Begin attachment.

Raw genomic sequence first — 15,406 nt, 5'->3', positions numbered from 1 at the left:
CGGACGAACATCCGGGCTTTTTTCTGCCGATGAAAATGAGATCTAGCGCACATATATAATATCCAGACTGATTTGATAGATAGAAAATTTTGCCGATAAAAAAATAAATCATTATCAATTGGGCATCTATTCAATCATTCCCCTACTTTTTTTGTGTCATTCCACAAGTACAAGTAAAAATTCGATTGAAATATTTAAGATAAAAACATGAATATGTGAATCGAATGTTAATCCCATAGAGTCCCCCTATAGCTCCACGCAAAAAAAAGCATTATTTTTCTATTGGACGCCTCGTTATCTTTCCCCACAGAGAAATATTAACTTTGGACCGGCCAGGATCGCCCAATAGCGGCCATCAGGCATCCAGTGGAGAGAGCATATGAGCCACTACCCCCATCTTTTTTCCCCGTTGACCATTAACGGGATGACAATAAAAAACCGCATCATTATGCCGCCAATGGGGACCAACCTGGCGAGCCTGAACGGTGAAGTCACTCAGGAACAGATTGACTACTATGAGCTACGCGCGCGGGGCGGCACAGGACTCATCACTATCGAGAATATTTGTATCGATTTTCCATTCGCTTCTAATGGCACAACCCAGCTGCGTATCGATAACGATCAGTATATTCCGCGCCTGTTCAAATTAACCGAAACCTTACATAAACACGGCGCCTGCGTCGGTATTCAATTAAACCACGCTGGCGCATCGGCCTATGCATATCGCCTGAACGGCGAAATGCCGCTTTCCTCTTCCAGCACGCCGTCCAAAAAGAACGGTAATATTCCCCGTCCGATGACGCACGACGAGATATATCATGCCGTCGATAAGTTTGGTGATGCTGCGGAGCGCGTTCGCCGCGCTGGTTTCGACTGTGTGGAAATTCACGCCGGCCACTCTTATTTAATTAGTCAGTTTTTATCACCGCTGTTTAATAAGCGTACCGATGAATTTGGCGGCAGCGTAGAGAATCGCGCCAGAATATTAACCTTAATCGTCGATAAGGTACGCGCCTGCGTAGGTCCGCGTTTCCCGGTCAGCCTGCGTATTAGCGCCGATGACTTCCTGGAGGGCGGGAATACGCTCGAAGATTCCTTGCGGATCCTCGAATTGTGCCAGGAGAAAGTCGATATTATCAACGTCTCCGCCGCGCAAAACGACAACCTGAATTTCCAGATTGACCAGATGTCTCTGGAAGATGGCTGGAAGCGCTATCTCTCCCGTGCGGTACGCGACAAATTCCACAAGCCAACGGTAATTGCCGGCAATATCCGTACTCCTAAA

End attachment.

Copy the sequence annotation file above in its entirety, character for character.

Raw genomic sequence first — 15,406 nt, 5'->3', positions numbered from 1 at the left:
CGGACGAACATCCGGGCTTTTTTCTGCCGATGAAAATGAGATCTAGCGCACATATATAATATCCAGACTGATTTGATAGATAGAAAATTTTGCCGATAAAAAAATAAATCATTATCAATTGGGCATCTATTCAATCATTCCCCTACTTTTTTTGTGTCATTCCACAAGTACAAGTAAAAATTCGATTGAAATATTTAAGATAAAAACATGAATATGTGAATCGAATGTTAATCCCATAGAGTCCCCCTATAGCTCCACGCAAAAAAAAGCATTATTTTTCTATTGGACGCCTCGTTATCTTTCCCCACAGAGAAATATTAACTTTGGACCGGCCAGGATCGCCCAATAGCGGCCATCAGGCATCCAGTGGAGAGAGCATATGAGCCACTACCCCCATCTTTTTTCCCCGTTGACCATTAACGGGATGACAATAAAAAACCGCATCATTATGCCGCCAATGGGGACCAACCTGGCGAGCCTGAACGGTGAAGTCACTCAGGAACAGATTGACTACTATGAGCTACGCGCGCGGGGCGGCACAGGACTCATCACTATCGAGAATATTTGTATCGATTTTCCATTCGCTTCTAATGGCACAACCCAGCTGCGTATCGATAACGATCAGTATATTCCGCGCCTGTTCAAATTAACCGAAACCTTACATAAACACGGCGCCTGCGTCGGTATTCAATTAAACCACGCTGGCGCATCGGCCTATGCATATCGCCTGAACGGCGAAATGCCGCTTTCCTCTTCCAGCACGCCGTCCAAAAAGAACGGTAATATTCCCCGTCCGATGACGCACGACGAGATATATCATGCCGTCGATAAGTTTGGTGATGCTGCGGAGCGCGTTCGCCGCGCTGGTTTCGACTGTGTGGAAATTCACGCCGGCCACTCTTATTTAATTAGTCAGTTTTTATCACCGCTGTTTAATAAGCGTACCGATGAATTTGGCGGCAGCGTAGAGAATCGCGCCAGAATATTAACCTTAATCGTCGATAAGGTACGCGCCTGCGTAGGTCCGCGTTTCCCGGTCAGCCTGCGTATTAGCGCCGATGACTTCCTGGAGGGCGGGAATACGCTCGAAGATTCCTTGCGGATCCTCGAATTGTGCCAGGAGAAAGTCGATATTATCAACGTCTCCGCCGCGCAAAACGACAACCTGAATTTCCAGATTGACCAGATGTCTCTGGAAGATGGCTGGAAGCGCTATCTCTCCCGTGCGGTACGCGACAAATTCCACAAGCCAACGGTAATTGCCGGCAATATCCGTACTCCTAAA